What is a tribute to love without a Gershwin tune like “Love Walked In” which was originally played in the 1938 musical “The Goldwyn Follies.”  Ms. McGarry’s voice donned a cabaret lustiness for this one. Mr. Ganz picked up his acoustic bass and Mr. Versace proved how facile he was playing an electric keyboard at the same time as his grand piano. Versace’s piano solo was the epitome of tasteful restraint and space. His almost Basie-like sparseness was sprinkled with some well-placed chordal dissonance that surprised and delighted.

The under the radar guitarist Steve Cardenas, wrote the music and Ms. McGarry penned the lyrics to the gorgeous “She Always Will/ The River.” Ms. McGarry is at her story telling best with this tale of maternal love and the lasting pull of home. Her voice is achingly real and moving, just beautiful. Mr. Ganz plays a wrenchingly sensitive guitar solo and Mr. Versace’s playing is crystalline in response, the three weaving their voices into a tapestry of rare beauty.

Keith Ganz and Kate McGarry
The trio did a more contemporary folk song by the Seattle raised songwriter Paul Curreri titled “God Moves on The City.” Mr. Ganz fingerpicked this roots-based song as Mr. Versace added chords and notes from both keyboards. Ms. McGarry’s voice is amazingly pliable and she takes on the Americana feel of this tome with an authentic hominess that is deserving of these moving lyrics. McGarry told me that this beautiful song will soon be released on a forth coming album.

Mining material from all eras, the next selection of the set was from a 1928 Victor Herbert song titled “Indian Summer.” The sauntering tune is like a pleasant stroll through a park with McGarry. Ganz plays bass as Versace adds a thoughtful piano/keyboard solo. Mc Garry introduces some slippery vocal inflections that just hint at scat.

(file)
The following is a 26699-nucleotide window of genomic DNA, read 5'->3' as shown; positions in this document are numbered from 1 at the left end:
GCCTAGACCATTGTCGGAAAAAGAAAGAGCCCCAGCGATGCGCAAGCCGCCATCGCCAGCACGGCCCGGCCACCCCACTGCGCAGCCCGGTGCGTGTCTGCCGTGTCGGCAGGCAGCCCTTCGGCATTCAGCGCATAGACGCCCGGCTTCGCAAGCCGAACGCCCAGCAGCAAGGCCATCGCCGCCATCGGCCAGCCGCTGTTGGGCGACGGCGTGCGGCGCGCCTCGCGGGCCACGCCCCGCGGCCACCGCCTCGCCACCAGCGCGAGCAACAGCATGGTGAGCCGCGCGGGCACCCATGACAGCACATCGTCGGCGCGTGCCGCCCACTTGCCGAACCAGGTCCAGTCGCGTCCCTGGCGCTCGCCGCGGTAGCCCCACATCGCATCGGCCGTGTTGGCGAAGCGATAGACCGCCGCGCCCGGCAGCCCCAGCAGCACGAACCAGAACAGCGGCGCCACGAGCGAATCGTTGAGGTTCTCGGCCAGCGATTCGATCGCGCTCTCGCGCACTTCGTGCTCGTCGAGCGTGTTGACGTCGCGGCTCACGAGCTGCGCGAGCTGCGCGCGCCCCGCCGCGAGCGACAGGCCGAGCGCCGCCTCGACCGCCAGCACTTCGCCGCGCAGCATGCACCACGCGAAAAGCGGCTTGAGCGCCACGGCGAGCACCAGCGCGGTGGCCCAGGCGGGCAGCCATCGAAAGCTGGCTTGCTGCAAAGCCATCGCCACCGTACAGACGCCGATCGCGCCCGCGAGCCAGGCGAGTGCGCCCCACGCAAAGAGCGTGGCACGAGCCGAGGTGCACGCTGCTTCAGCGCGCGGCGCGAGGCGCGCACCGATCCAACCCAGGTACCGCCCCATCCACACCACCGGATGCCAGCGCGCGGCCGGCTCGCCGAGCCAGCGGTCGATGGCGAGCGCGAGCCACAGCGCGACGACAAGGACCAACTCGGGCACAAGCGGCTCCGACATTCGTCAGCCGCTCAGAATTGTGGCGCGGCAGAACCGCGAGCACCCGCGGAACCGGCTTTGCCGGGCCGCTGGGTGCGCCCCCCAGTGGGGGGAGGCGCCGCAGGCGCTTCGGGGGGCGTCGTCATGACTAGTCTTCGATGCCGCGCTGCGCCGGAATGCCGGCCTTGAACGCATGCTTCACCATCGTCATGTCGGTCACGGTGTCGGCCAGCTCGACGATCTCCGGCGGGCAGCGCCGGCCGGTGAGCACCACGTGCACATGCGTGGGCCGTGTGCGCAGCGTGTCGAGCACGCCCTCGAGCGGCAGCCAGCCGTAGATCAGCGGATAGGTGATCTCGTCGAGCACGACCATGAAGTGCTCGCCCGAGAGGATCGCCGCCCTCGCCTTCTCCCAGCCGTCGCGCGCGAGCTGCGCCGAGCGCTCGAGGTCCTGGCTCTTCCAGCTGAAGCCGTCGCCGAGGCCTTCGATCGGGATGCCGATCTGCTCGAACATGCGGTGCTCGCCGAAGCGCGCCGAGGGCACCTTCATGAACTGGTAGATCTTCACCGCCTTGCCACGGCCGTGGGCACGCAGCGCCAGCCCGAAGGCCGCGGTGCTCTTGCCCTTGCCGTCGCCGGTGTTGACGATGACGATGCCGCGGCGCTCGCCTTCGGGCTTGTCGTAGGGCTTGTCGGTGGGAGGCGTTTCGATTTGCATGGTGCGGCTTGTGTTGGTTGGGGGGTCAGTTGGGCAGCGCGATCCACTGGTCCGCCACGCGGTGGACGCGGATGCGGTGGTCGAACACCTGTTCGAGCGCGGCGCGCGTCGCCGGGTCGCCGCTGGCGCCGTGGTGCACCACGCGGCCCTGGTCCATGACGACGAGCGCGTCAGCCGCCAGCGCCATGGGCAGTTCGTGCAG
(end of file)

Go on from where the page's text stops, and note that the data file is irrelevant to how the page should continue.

The group took a Dorothy Parker lyric and put a rhumba beat to the song “I Wished at the Moon.”

The finale was the Ganz/McGarry re-imagination of the Rogers and Hart standard “My Funny Valentine.” Before introducing the song, McGarry spoke of the challenge for a vocalist to do a song like this. A song so thoroughly identified with one artist (in this case Chet Baker), and one that has been sung by countless other artists before. As she stated in the album liner notes “I never thought I would want to sing this most abused of love songs until Keith found a new doorway for me…”  For McGarry the song became more of a vehicle to express self-love. Love for the parts of ourselves that feel somehow inadequate or unloved.  

Ganz introduces a repeating guitar line with Versace adding celeste-like tones in the background before McGarry’s voice is heard reciting the unforgettable words. The pace is liquid and not rushed.  McGarry’s clear tone is transcendent as she sings these well-worn lyrics “…is your figure less than Greek, is your mouth a little weak.”  You believe that she has come to a place of confidence where she believes in herself, flaws and all. The trio plays this one with sublime sensitivity and feeling.


I found out that the brilliant poetic argument with the spectres of her Irish ancestors titled “Climb Down,” was played at the first set, so unfortunately, I didn’t get to hear her perform it live. That bluesy delve into the ancestral ghosts of one's heritage is sure to be a nominee for one of the best original songs of the year. The album is a tour de force for this talented singer who is the modern torchbearer for lost art of the singer as storyteller. If you get a chance to see these three perform live you will not be disappointed.



No comments:

Post a Comment